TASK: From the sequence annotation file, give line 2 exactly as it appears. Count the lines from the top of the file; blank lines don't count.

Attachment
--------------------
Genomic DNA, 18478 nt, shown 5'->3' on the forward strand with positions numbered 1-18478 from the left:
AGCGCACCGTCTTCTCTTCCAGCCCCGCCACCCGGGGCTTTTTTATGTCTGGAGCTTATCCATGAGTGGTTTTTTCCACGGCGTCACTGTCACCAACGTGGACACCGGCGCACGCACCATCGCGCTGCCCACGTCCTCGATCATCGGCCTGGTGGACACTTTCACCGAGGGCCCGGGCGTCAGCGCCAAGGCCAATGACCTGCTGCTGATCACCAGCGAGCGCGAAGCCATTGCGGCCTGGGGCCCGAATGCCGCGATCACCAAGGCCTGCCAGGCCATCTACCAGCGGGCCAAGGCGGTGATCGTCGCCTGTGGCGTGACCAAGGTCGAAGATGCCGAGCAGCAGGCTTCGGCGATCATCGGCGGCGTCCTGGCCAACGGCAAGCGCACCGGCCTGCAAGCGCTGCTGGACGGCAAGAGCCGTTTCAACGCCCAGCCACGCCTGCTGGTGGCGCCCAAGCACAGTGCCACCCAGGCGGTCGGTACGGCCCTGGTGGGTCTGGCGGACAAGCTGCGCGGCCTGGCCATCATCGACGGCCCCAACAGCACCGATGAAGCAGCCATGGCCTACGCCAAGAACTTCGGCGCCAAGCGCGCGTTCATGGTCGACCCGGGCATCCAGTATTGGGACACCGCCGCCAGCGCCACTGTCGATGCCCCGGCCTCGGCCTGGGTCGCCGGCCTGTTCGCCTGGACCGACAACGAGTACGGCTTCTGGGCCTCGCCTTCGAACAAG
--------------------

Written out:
AGCGCACCGTCTTCTCTTCCAGCCCCGCCACCCGGGGCTTTTTTATGTCTGGAGCTTATCCATGAGTGGTTTTTTCCACGGCGTCACTGTCACCAACGTGGACACCGGCGCACGCACCATCGCGCTGCCCACGTCCTCGATCATCGGCCTGGTGGACACTTTCACCGAGGGCCCGGGCGTCAGCGCCAAGGCCAATGACCTGCTGCTGATCACCAGCGAGCGCGAAGCCATTGCGGCCTGGGGCCCGAATGCCGCGATCACCAAGGCCTGCCAGGCCATCTACCAGCGGGCCAAGGCGGTGATCGTCGCCTGTGGCGTGACCAAGGTCGAAGATGCCGAGCAGCAGGCTTCGGCGATCATCGGCGGCGTCCTGGCCAACGGCAAGCGCACCGGCCTGCAAGCGCTGCTGGACGGCAAGAGCCGTTTCAACGCCCAGCCACGCCTGCTGGTGGCGCCCAAGCACAGTGCCACCCAGGCGGTCGGTACGGCCCTGGTGGGTCTGGCGGACAAGCTGCGCGGCCTGGCCATCATCGACGGCCCCAACAGCACCGATGAAGCAGCCATGGCCTACGCCAAGAACTTCGGCGCCAAGCGCGCGTTCATGGTCGACCCGGGCATCCAGTATTGGGACACCGCCGCCAGCGCCACTGTCGATGCCCCGGCCTCGGCCTGGGTCGCCGGCCTGTTCGCCTGGACCGACAACGAGTACGGCTTCTGGGCCTCGCCTTCGAACAAG